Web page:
Turkey’s Map Restrictions and an Encounter with the Military after the 1999 Gölcük Quake

goljukAndrew Finkel has described the way-out-of-date restrictions on detailed maps in Turkey:  NYT Latitude—Navigating Turkey.  His article reminds me of an encounter I had with a Turkish naval officer in 1999 just after the Gölcük earthquake. My colleague Eduard Reinhardt and I were mapping coastline change in areas adjacent to the epicenter.  One of those locations was a large military base, and we could see from satellite photos that the had been some subsidence on the base (meaning part of the land slipped under water).  We were there about 14 days after the quake, and the area was (of course) still in chaos.  While we didn’t know it at the time, the military base took some very significant damage from the quake, with heavy casualties (about 450 people were killed, and about 1/2 of those were officers).  The military was also spontaneously occupied with rescue and relief efforts in an area largely unreachable by other agencies.

To our surprise, we were able to talk our way onto the base to examine the coastline. We had an escort ( a well-educated English-speaking officer) and our instructions were “look at the coastline and the water–nothing else, take no photos, and don’t talk about anything else you might happen to see.”  We found that the P0001492coastline had indeed subsided, and Dr. Reinhardt waded out into the oil and debris filled water to take samples along a transect. My more pleasant job was to survey in the sample locations, which I did with a laser rangefinder.   That easy duty gave me time to chat with our military escort.  He asked how we knew there had been a coastline change, and I told him I would show him.  I suppose I was overconfident given our success in getting on the base, so I pulled out the laptop, pulled up the satellite image (taken a few days after the quake) and showed him how we could see sunken coastline on the base.  As soon as he realized what he was looking at, a look of horror crossed his face and he said in a quiet, serious voice “How did you get that? Put that away right now!” 1999 was, remember, pre-Google Earth, open source mapping, and easily available private sector satellite images (let’s just saying got it from a friend of a friend).   Not the smartest move I’ve ever made, but they didn’t throw me in jail.  In a way, I suppose, my freedom is another tribute to the excellent judgment and response of the military after a horrible event.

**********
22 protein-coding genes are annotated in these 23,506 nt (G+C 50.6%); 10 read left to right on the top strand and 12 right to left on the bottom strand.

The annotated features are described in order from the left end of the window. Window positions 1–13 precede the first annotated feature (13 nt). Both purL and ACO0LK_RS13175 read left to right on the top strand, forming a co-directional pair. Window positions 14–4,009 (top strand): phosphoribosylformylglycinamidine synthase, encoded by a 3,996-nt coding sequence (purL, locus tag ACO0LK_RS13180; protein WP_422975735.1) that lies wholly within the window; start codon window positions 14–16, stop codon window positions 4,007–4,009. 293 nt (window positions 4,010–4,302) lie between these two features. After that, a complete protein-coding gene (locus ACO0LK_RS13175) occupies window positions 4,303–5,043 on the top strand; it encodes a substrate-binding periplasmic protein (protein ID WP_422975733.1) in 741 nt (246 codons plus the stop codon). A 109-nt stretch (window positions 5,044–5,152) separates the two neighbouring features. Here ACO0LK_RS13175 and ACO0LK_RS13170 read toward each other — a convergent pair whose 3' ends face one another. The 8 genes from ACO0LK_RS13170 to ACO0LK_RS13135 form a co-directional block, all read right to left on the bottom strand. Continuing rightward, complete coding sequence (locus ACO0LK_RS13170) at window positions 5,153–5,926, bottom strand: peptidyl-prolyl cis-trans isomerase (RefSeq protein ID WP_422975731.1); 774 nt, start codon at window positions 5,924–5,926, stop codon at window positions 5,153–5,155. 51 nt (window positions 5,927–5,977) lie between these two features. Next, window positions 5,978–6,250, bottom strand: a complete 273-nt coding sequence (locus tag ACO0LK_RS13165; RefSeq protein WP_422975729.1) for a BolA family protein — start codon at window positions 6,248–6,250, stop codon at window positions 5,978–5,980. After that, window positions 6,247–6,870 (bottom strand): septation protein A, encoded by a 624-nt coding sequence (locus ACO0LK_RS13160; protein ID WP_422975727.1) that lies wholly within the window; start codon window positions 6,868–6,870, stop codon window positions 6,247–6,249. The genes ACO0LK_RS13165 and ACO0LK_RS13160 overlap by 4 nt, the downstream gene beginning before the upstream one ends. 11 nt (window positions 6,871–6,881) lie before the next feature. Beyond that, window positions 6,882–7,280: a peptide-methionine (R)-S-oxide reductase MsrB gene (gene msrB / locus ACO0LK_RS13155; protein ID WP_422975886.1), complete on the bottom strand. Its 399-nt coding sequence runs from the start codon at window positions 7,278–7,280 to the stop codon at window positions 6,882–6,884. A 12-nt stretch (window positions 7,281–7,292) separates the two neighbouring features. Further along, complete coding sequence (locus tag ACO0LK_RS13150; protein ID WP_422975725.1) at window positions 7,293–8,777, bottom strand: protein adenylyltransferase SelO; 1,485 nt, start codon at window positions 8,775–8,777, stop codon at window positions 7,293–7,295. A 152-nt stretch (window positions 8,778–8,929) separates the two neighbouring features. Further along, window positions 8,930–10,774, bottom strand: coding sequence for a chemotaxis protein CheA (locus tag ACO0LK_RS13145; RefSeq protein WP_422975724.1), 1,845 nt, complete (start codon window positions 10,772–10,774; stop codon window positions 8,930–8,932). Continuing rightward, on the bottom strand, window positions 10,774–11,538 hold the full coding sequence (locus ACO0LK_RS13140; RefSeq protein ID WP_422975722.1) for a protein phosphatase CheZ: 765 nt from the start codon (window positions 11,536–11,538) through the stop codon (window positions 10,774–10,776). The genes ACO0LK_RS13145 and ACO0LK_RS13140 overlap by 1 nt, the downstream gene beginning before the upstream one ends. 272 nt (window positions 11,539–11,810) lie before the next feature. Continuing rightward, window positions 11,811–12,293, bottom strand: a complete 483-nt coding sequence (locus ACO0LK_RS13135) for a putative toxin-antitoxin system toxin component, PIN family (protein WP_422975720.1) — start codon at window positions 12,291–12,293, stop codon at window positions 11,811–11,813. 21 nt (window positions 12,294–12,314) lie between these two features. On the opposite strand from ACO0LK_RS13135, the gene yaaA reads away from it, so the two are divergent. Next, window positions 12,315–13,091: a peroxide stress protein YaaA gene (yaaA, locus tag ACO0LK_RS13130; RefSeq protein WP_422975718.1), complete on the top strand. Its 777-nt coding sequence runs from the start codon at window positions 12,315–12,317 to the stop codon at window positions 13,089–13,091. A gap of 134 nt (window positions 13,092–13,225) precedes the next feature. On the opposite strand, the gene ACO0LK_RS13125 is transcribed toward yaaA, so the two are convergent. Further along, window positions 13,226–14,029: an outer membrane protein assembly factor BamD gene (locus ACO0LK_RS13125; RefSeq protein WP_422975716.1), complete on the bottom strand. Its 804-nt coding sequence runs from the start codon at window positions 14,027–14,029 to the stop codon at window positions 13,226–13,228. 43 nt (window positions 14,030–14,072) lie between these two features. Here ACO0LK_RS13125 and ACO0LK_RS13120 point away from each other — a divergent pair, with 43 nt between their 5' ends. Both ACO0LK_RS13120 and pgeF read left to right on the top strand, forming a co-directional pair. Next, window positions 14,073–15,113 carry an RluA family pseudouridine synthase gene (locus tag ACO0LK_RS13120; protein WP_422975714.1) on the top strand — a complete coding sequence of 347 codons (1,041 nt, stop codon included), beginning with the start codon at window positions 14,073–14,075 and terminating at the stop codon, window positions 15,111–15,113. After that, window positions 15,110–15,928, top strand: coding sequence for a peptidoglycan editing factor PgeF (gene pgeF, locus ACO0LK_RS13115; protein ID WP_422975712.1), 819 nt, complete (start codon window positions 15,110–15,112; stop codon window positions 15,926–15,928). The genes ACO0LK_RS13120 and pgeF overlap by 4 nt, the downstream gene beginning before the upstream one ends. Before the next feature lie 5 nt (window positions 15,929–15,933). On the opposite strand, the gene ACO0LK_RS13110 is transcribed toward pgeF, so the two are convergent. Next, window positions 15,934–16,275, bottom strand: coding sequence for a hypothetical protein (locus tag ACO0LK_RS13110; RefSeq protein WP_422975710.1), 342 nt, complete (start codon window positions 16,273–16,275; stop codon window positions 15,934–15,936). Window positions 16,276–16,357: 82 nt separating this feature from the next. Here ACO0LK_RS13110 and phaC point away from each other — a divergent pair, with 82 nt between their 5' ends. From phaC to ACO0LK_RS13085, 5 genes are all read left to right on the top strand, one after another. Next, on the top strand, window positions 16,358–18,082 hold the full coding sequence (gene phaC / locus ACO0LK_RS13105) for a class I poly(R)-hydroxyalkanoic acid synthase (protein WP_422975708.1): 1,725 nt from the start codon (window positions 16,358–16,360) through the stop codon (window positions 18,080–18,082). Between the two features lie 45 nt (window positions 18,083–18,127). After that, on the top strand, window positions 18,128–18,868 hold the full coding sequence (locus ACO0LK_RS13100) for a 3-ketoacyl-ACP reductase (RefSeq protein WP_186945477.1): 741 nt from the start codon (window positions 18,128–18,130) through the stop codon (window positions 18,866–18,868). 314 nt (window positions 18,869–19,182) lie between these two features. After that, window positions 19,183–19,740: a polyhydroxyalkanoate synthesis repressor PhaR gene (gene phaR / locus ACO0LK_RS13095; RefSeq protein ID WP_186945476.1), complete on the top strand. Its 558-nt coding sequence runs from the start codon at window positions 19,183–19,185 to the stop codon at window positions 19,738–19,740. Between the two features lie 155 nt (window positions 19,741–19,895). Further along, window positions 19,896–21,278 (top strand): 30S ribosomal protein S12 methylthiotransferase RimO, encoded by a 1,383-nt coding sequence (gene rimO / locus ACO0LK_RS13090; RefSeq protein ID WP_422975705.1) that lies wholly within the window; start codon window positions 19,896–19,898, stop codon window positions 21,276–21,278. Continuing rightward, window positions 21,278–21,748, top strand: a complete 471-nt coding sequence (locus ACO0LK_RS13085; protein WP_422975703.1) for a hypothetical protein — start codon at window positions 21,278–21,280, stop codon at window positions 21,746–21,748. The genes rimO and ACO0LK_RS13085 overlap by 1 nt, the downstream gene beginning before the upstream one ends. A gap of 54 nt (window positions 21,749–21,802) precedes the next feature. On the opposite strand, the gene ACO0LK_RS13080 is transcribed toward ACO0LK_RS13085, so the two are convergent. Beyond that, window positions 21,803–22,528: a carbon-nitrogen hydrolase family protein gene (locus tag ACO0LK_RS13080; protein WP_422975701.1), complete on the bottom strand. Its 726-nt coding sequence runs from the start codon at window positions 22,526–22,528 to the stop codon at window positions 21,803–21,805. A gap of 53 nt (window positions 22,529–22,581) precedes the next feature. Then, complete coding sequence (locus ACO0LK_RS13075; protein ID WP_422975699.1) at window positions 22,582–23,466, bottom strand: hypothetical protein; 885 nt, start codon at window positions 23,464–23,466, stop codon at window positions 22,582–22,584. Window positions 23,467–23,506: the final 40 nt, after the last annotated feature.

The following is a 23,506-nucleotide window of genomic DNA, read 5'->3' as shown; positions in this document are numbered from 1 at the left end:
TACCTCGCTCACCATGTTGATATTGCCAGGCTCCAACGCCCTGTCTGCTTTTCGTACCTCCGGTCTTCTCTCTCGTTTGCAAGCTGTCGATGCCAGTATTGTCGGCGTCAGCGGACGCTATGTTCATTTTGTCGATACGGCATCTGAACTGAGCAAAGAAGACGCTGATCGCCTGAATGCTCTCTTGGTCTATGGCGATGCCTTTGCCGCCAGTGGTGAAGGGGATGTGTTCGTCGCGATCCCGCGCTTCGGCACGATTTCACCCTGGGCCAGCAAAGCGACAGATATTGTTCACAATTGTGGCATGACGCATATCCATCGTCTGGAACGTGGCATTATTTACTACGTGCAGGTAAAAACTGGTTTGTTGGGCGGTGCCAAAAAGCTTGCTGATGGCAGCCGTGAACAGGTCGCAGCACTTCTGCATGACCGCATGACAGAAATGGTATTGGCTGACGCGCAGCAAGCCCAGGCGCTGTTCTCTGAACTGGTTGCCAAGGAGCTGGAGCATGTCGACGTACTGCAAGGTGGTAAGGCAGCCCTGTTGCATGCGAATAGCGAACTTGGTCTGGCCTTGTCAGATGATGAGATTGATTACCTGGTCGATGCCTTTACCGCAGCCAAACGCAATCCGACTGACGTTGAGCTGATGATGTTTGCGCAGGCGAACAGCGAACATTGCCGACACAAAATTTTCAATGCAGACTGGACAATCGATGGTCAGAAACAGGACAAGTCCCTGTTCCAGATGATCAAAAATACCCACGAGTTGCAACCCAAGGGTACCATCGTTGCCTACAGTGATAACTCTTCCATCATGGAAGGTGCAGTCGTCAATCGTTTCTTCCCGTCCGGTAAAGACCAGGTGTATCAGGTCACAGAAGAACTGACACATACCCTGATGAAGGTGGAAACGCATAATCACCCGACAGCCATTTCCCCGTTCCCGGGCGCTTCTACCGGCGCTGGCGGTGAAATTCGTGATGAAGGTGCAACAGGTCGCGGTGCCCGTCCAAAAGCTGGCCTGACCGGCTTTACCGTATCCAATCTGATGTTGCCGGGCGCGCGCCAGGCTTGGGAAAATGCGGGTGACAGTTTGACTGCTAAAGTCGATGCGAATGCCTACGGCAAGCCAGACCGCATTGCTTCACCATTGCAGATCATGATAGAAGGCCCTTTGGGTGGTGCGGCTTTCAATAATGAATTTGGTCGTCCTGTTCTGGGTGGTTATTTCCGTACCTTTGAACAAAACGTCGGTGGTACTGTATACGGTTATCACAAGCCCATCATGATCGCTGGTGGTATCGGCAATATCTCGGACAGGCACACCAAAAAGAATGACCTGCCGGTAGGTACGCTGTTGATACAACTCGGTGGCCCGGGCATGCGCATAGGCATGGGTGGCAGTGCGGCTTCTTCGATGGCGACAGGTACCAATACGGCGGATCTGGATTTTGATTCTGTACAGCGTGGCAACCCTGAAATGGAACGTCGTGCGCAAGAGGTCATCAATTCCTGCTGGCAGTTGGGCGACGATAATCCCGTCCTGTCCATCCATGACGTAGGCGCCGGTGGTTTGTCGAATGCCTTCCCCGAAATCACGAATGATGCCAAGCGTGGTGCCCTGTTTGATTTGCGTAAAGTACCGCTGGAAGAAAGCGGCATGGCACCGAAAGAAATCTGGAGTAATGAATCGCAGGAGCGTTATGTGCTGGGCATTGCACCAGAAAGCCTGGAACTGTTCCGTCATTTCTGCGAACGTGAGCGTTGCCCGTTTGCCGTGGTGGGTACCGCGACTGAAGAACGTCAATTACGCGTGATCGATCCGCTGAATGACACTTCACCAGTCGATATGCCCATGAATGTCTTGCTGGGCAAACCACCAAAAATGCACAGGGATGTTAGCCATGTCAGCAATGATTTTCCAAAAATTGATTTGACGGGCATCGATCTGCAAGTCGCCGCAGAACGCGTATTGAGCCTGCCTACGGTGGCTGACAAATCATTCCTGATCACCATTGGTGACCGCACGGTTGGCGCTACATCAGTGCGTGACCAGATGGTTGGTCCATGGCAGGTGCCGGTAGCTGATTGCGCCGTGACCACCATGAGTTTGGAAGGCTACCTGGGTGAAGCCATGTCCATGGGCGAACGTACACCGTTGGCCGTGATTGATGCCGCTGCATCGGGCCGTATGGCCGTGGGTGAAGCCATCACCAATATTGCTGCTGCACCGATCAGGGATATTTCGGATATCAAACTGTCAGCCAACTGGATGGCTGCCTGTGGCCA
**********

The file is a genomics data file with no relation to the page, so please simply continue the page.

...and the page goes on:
We published our survey here:  Rothaus, Richard M., Eduard Reinhardt, and Jay Noller. 2004. Regional Considerations of Coastline Change, Tsunami Damage and Recovery along the Southern Coast of the Bay of Izmit (The Kocaeli (Turkey) Earthquake of 17 August 1999). Natural Hazards 31 (1):233-252.

Looking for Palaeosols—Deep Coring in Moorhead, MN (videos)

I recently completed a project near Moorhead, MN that involved pulling deep soil cores to check for palaeosols.  Moorhead is situated on the ever-exciting Red River of the North.  As the Red River floods and changes course, sometimes she will drop several feet of mud and sediments, burying whatever was on the ground when the flood moved through.   When situations are just right, the mud can seal in an ancient ground-surface.   When a surface soil is buried underneath such sediments, it is called a palaeosol.